My personal meditation journey has been bumpy. I grew up thinking meditation was just plain weird. Early in life, I met a woman who embodied the meditator stereotype to perfection. She was lovely, but I was little and found her take on meditation overwhelming. Later, when I probably needed it most, I was too deep into my own turbulent emotions to open up to meditation. For me, becoming a parent changed my perspective. Suddenly, I felt the need to become a good role model for my son. I wanted him to grow up with a way to cope with all life might throw at him. My journey toward meditation began with yoga and learning to truly breathe. Later, I ventured into Pilates (another mind/body/spirit discipline), which deepened my understanding of the importance of breath and the mind/body connection. Finally, I ventured into meditation itself and immediately panicked. I had this idea that one must meditate alone and in tranquility for a large chunk of time each day. I had a small child and was never alone; my world was never quiet. I could never meditate. Then, one day, I read an article by Deepok Chopra and the simple meditation he recommended changed everything! You CAN meditate effectively in five minutes, meditate in the midst of chaos, and come back to meditation after leaving it for any length of time! I am a firm believer in meditation. When I remember to practice (I’m still working on this, believe me!), the simplest meditation changes my present, my day, my week. My relationships are better, I am more present in my job, and my health improves. I can’t recommend it enough. This week, I’ve chosen to share with you two of my favorite meditations (both simple, short, and highly effective). I hope they bring the same peace to your life that they’ve brought to mine!
The “I Am” Meditation
This is the first meditation I ever practiced. Full credit belongs to Deepok Chopra. Although sitting in a quiet place, closing the eyes, and focusing first on your breath is a great way to begin, this can be done anywhere, anytime! I’ve practiced this in the car, while teaching, in the middle of interacting with people, etc. No one ever needs to know!
~ Begin to inhale and exhale through the nose and deep into the belly. If you have time, feel free to take five to ten deep breaths before beginning the meditation.
~ On the inhale, say to yourself, “I am.”
~ On the exhale, add something positive to this statement. (Some of my go-tos are I am peace, I am joy, I am health, I am confidence, I am love, etc.)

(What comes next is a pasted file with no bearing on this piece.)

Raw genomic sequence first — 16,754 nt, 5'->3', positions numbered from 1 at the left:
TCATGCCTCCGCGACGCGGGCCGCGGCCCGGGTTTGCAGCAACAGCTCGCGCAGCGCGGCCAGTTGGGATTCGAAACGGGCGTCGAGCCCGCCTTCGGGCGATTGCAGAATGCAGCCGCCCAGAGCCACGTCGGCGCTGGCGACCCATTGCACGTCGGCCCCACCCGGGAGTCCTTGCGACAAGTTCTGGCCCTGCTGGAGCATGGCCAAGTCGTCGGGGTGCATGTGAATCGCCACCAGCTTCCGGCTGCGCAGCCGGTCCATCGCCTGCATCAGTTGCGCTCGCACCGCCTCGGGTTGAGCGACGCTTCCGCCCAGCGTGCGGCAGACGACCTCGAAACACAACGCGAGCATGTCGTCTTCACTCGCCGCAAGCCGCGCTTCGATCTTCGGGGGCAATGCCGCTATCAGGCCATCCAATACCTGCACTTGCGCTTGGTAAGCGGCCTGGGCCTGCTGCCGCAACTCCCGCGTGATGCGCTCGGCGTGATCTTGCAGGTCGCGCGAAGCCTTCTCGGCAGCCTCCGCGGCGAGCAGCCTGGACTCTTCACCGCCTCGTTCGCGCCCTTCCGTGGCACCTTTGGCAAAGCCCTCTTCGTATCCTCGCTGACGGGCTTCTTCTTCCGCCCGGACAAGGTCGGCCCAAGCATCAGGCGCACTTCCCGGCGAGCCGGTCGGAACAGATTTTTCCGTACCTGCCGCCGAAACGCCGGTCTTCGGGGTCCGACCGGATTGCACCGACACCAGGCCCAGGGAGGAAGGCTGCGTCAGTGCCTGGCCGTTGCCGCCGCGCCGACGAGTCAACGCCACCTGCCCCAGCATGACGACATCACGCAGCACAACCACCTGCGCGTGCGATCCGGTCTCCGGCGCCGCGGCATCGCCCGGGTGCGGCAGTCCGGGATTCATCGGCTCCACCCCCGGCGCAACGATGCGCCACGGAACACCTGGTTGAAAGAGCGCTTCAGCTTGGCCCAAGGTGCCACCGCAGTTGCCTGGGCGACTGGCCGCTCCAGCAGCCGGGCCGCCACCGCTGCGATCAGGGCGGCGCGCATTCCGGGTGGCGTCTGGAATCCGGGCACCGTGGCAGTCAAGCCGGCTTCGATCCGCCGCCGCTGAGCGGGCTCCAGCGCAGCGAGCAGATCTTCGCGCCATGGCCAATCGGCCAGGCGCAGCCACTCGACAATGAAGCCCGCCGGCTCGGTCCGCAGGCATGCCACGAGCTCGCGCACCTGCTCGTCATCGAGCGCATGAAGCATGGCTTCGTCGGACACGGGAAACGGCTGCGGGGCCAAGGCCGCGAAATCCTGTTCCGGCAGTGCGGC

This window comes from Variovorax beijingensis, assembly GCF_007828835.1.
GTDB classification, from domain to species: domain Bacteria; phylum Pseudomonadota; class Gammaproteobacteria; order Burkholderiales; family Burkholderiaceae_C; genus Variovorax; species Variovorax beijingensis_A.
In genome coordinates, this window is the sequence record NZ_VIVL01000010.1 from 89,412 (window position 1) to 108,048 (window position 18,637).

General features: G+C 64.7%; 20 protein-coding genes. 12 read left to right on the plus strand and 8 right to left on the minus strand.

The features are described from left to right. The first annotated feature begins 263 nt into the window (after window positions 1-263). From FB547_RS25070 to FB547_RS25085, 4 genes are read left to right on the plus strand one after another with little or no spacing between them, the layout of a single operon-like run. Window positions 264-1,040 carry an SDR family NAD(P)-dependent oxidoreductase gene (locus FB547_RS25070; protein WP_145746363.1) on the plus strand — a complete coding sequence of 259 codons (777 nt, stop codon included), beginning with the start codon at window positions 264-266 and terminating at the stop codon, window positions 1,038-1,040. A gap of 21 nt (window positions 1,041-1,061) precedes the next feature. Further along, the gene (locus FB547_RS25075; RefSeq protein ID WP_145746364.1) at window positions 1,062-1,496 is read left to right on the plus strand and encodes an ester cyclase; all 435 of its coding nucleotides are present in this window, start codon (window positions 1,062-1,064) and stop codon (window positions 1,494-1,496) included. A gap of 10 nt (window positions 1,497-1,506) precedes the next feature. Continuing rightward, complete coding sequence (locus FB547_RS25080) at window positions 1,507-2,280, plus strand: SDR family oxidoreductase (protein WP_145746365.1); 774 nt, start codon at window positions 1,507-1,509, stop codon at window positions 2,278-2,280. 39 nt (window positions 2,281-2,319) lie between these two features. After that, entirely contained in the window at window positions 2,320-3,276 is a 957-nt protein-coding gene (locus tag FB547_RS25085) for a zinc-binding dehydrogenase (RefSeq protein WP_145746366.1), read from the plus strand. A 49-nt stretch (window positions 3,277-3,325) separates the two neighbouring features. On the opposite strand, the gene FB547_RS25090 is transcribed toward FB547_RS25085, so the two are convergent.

It’s as simple as this! You can repeat the same phrase or string a few phrases together. Continue until you feel like you’re ready to stop.
One of my favorite meditation teachers is David Harshada Wagner. He keeps it real and every meditation I’ve done with him leaves me feeling infinitely better. Downshifting is based on a Wagner practice and is another that can be done anywhere, anytime. It is ideal for shifting negative emotions such as anxiety, anger, frustration, sadness, and more. The basic theory is that the body is better able to process and let go of negative emotions in the pelvis versus the upper body. This might sound a little wacky, but if you try it I bet you’ll be surprised!
~ Begin to become aware of your breath. Do not force a breathing style; simply breath naturally. Often, when we’re experiencing negative emotions we breath shallowly up in the chest. This may be the case when you begin. If so, don’t try to change things right away. Let the breath rest where you find it.
~ Gradually begin to shift the breath down through the body. First, begin shifting the breath down from the chest into the ribcage. Next, allow the breath to travel from the ribage to the belly and the low back. Finally, send the breath down into the low belly and the pelvis.
~ If you find your breath stuck at any point, don’t worry. Simply shift the breath as low as it will go.
~ Continue to run the breath down from the chest into the pelvis until you feel your mood shift and you can breathe primarily at the lowest point.
Meditation comes in many forms. If you try one or two meditations and they don’t work for you, continue your search. Eventually, many people happen upon an approach that works well for them. In addition, meditation takes practice. If you try either of these meditations (or any others) and you like them but you’re not sure they’re “working,” try again another day. Sometimes you have to fake it until you make it. It can take us awhile to truly open up and let the meditation do its job. And, honestly, meditation is a never ending journey. Wishing you much joy and success on your meditation adventure, wherever it takes you!